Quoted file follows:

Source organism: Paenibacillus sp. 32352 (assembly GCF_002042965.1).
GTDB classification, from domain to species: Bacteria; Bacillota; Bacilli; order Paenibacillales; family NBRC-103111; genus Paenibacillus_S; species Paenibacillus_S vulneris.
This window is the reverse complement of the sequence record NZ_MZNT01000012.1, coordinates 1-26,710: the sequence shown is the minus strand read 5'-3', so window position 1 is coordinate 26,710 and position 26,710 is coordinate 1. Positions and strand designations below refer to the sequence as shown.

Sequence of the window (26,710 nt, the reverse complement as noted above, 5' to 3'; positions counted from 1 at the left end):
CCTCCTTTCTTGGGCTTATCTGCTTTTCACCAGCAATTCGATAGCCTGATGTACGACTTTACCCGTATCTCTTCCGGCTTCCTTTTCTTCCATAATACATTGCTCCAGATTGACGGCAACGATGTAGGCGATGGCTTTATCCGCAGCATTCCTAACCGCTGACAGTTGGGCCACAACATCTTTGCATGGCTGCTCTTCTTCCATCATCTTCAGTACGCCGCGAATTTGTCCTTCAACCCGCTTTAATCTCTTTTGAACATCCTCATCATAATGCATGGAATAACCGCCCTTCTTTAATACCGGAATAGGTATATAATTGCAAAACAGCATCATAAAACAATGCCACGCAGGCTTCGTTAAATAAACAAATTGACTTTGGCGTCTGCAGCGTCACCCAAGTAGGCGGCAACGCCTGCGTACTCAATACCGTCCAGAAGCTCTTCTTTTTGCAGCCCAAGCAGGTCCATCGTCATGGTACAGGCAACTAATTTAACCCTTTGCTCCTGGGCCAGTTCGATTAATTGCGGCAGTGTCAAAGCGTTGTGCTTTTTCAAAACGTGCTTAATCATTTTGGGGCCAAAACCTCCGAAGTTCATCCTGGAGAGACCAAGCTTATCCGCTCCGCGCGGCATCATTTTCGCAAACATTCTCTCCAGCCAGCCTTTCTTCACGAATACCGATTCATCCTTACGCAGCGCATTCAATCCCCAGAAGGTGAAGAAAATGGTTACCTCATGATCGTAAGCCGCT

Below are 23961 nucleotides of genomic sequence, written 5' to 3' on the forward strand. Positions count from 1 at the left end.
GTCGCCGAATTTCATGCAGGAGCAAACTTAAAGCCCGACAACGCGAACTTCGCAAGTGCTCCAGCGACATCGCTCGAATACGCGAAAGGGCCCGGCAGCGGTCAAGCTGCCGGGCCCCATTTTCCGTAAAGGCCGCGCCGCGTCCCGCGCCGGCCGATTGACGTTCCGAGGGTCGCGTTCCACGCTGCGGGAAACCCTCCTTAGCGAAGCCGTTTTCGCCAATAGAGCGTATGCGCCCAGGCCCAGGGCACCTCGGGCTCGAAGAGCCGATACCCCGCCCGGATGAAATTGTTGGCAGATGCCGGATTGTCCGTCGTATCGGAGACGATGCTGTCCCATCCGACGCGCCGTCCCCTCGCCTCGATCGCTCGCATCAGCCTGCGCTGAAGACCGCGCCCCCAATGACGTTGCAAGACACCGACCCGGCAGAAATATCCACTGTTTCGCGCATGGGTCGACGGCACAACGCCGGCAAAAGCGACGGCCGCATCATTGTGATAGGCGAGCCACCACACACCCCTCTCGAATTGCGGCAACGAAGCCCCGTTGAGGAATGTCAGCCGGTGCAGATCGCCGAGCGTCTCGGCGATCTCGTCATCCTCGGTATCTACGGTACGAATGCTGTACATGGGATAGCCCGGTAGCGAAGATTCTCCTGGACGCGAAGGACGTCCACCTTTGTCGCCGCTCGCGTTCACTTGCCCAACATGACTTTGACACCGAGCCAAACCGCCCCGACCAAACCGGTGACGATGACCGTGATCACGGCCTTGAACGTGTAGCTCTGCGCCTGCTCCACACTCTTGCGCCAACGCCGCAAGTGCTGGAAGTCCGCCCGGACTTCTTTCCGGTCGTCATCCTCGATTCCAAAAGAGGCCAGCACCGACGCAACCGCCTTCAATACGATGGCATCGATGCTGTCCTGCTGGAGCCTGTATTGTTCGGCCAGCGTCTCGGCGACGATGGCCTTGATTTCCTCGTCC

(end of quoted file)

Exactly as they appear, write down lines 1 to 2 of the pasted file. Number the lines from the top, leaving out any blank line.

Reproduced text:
Source organism: Paenibacillus sp. 32352 (assembly GCF_002042965.1).
GTDB classification, from domain to species: Bacteria; Bacillota; Bacilli; order Paenibacillales; family NBRC-103111; genus Paenibacillus_S; species Paenibacillus_S vulneris.